No studies evaluated the adverse effects of risk-reducing medications specifically in BRCA1/2 mutation carriers, although adverse effects were reported in 9 RCTs of women at various levels of risk,150 including placebo-controlled trials of tamoxifen,151-154 raloxifene,155,156 and the aromatase inhibitors anastrozole157-159 and exemestane160,161 and a head-to-head RCT of tamoxifen vs raloxifene.162 Data on long-term effects were incomplete, particularly for aromatase inhibitors. Tamoxifen (RR, 1.93 [95% CI, 1.33-2.68]; 4 trials; n = 28 421) and raloxifene (RR, 1.56 [95% CI, 1.11-2.60]; 2 trials; n = 17 806) were associated with increased thromboembolic events compared with placebo (eTable 6 in the Supplement),150 and numbers of events were higher for tamoxifen than for raloxifene in the head-to-head trial (RR, 0.75 [95% CI, 0.60-0.93]; n = 19 747).162 Tamoxifen was also associated with increased endometrial cancer (RR, 2.25 [95% CI, 1.17-4.41]; 3 trials; n = 11 721)150 and cataracts.151 All medications were associated with undesirable adverse effects for some women, such as vasomotor and musculoskeletal symptoms.
Twelve observational studies (13 articles; n = 2684), including 8 new studies (n = 750), of surgical complications, physical symptoms, or psychological outcomes related to risk-reducing mastectomy120,121,124,125,127,130-132,134,140,142,146,147 and 5 studies (n = 530), including 4 new studies (n = 449), related to risk-reducing salpingo-oophorectomy or oophorectomy122,126,129,135,141 were included (eTable 7 in the Supplement). In studies of mastectomy, 50% or more of women experienced surgical complications including necrosis, pain, infection, hematoma, and implant problems.121,130-132,140,142 While body image and psychological symptoms worsened after surgery for some women, most measures returned to baseline later.127,131,134,146 Rates of surgical complications with salpingo-oophorectomy were approximately 4% (7/159) in a single study,135 although women had worsening of vasomotor symptoms, sexual functioning, and fatigue.129,141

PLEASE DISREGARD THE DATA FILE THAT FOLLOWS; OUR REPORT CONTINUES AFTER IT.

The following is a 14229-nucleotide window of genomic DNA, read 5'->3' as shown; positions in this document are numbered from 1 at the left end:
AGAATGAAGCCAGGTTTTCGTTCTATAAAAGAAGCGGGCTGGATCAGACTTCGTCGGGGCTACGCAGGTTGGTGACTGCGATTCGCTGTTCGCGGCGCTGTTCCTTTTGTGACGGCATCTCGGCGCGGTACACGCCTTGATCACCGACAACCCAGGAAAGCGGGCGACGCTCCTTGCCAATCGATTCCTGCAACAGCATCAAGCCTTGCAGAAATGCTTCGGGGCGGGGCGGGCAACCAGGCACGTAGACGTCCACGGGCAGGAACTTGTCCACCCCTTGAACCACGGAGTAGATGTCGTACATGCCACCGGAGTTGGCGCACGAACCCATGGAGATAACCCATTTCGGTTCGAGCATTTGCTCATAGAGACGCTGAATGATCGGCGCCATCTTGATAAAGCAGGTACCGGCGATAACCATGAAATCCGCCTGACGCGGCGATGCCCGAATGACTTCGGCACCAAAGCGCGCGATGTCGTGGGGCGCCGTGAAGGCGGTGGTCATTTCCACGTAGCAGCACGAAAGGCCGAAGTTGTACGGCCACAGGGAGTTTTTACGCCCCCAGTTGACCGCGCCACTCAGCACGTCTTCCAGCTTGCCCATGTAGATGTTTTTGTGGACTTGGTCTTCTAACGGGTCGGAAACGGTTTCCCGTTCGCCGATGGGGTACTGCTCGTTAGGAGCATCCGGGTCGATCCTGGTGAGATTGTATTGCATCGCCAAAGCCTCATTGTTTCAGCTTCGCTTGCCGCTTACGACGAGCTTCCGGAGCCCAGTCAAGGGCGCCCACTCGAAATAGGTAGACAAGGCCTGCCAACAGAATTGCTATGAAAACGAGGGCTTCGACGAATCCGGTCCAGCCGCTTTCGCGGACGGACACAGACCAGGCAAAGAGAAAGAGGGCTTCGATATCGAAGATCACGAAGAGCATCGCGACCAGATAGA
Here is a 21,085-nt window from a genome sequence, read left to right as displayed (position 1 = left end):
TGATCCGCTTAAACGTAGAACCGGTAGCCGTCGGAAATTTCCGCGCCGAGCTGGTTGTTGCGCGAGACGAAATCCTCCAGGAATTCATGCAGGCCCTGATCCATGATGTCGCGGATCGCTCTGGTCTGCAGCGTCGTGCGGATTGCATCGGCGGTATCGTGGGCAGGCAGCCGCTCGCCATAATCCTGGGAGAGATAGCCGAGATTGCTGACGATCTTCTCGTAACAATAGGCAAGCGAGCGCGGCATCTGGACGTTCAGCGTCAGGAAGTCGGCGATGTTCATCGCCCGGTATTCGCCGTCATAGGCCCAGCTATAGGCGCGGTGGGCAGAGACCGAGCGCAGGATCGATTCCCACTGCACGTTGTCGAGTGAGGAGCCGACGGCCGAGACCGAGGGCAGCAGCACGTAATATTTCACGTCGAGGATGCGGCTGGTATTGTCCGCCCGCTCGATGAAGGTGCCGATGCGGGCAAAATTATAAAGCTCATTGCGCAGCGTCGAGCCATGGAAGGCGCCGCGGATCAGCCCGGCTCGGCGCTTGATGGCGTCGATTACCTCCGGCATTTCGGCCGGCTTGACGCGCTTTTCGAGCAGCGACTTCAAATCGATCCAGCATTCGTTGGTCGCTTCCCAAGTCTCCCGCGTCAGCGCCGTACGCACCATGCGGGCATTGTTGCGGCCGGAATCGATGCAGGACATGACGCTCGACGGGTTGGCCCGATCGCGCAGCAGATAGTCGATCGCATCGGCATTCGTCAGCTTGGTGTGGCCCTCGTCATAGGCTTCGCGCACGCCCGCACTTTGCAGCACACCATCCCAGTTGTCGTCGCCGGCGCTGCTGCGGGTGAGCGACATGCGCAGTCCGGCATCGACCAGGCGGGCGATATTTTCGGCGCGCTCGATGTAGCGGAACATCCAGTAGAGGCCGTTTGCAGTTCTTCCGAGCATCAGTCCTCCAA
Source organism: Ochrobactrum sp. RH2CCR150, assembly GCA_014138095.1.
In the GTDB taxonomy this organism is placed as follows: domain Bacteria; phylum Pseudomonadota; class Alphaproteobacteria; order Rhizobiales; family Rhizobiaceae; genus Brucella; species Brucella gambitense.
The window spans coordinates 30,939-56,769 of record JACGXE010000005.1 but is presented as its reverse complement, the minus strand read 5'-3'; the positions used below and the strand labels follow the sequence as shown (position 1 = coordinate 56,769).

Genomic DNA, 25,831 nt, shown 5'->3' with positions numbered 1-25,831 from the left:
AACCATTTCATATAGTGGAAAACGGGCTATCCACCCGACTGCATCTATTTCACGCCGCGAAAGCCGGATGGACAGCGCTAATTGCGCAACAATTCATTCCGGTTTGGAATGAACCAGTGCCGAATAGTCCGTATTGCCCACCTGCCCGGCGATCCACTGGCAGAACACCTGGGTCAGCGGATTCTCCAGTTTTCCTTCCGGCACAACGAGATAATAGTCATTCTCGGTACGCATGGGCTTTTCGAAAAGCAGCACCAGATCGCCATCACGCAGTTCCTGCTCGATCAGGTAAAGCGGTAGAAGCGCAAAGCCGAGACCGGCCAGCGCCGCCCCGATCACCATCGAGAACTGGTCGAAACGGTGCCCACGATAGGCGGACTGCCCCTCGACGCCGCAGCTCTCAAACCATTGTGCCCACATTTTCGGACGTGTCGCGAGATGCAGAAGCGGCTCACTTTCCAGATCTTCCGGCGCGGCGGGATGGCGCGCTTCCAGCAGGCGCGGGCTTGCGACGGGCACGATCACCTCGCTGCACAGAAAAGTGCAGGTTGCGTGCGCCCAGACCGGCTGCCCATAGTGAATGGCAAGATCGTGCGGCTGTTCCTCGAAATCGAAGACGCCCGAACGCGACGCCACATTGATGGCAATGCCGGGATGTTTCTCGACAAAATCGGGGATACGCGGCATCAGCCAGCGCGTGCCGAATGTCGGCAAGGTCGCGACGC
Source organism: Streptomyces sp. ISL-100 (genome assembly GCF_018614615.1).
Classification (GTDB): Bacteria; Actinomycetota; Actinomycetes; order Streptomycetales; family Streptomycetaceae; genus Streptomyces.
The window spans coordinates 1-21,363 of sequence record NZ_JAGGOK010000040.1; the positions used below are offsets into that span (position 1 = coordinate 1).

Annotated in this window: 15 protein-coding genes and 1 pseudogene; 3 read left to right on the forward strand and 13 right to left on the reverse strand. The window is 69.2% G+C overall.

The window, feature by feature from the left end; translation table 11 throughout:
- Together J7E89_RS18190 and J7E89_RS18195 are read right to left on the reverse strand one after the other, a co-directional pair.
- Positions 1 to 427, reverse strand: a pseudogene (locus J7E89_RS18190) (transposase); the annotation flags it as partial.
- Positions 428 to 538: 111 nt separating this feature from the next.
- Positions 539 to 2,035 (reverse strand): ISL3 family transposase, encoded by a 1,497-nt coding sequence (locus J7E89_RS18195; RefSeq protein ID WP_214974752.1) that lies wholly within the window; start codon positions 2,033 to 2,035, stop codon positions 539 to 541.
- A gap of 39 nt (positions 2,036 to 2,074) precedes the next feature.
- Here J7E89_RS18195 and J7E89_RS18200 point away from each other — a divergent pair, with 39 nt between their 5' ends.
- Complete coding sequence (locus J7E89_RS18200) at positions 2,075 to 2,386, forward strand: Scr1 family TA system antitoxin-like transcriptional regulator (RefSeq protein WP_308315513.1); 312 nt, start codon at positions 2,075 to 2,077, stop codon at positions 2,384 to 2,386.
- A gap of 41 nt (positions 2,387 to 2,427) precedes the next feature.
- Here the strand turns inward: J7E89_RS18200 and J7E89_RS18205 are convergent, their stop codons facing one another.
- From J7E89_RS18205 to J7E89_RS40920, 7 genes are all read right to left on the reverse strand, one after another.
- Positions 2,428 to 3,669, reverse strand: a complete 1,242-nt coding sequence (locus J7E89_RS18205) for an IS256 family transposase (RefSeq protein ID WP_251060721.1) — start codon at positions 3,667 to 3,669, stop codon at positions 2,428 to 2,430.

This evidence report reviewed current research on benefits and harms of risk assessment, genetic counseling, and genetic testing for BRCA1/2-related cancer in women. Table 4 summarizes the evidence reviewed.